Pages

Thursday, 19 July 2012

Plaiting and Braiding


Have you ever tried to teach a small child how to plait? Actually what I meant to say, have you ever tried to teach a group of small children how to plait? It can be really frustrating, and it can make you feel really miserable when it goes wrong.



One technique I have used is to get the children to practice with a really thick bit of cord. Even better is to have your cord in three different colours.



Another good idea is to tape the plaiting to the table so they can hold it with a bit of tension.



But overall I tended to avoid plaiting with my craft club, as it was just too difficult for most of them.


But I have discovered this really great way to make a braided cord, that I think most children could manage. I'm not sure if this is well known, but I had not heard of it before. If anything the result is nicer than a simple plait. But it is so easy, that so long as we have prepared lengths of wool in advance, my daughter can sit in the back of the car on journeys and braid without any help. It is really fun to make friendship bracelets this way.



So here it is. You need to cut a bit of card in this octagon shape. Cut the 8 slits around, and a hole in the middle.


If you want it to last for several cords, you can reinforce it with tape, but you don't need to do this. Tie seven pieces of wool together, and with the knot in the central hole, put one piece of wool in each of the slots. One slot won't have wool in it. Hold your octagon so this slot is at the bottom. Then simply move the wool from the third slot to the right to the empty slot at the bottom. Keeping the same side of the card facing you, rotate your octagon so the slot that now has no wool is at the bottom, and then move the wool from 3 to the right to this slot. Repeat this for a longish time, letting your braided wool grow backwards out of the central hole.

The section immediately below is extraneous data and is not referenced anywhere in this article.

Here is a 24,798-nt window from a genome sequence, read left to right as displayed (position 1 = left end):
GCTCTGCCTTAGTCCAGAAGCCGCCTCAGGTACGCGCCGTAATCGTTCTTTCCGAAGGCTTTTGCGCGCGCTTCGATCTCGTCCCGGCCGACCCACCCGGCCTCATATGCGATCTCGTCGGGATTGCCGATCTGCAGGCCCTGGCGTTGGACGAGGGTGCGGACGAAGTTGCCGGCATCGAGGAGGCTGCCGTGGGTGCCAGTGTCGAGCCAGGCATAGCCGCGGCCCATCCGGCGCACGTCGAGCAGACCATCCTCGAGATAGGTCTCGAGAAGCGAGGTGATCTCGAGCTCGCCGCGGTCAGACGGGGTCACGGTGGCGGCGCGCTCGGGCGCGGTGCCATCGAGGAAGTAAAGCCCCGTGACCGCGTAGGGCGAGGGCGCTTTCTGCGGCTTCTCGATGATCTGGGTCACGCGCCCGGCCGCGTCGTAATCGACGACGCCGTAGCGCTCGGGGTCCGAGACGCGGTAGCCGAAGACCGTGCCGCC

If you get a bit tired or need to do something else, you can take a break from braiding with this technique, and it won't unravel. Simple. Happy braiding!



15 comments:

  1. That sounds such a cool technique I may give this a bash myself!

    ReplyDelete
  2. Now why didn't I think to do this before our 4H fair? Argh! I will remember this technique for the next time the kids need to make something.

    ReplyDelete
  3. That's really clever, I must bookmark this one!

    ReplyDelete
  4. What a terrific tutorial!! I agree...I may try this, myself, too! Thanks for sharing!

    ReplyDelete
  5. That braid taped to the table brought back memories of my own childhood. I could never get the tension even and the braid straight unless it was taped. Cute little distressed face :(

    ReplyDelete
  6. ooh braided cord looks really pretty, sounds like fun!!!

    ReplyDelete
  7. Lovely technique! I'll try it with my son, I'm sure he'll be interested. Thanks for sharing!

    ReplyDelete
  8. Wow that does sound easier. It looks awesome and fun.

    ReplyDelete
  9. A little lad taught us this method when we had our Knit and Stitch group at the Farmers Market! So effective, and fun.

    ReplyDelete
  10. Interesting...I'll have remember this one...

    ReplyDelete
  11. This is such a great way to get children messing about with yarn & having fun. They do it at my local spinners, weavers & dyers guild meetings & the kiddies love it :) x

    ReplyDelete
  12. A great idea! Teaching any type of craft to children can be daunting and any tips that can be passed along are always helpful. Thank you for sharing.

    ReplyDelete
  13. For YEARS I have tried to teach myself a four-strand round braid. I think I can adapt this technique, use some of this mountain of yard I have hanging around and actually do it this time! Thanks, girl - you come through again!

    ReplyDelete
  14. What a great idea!! Thank you for sharing at Sharing Saturday!!

    ReplyDelete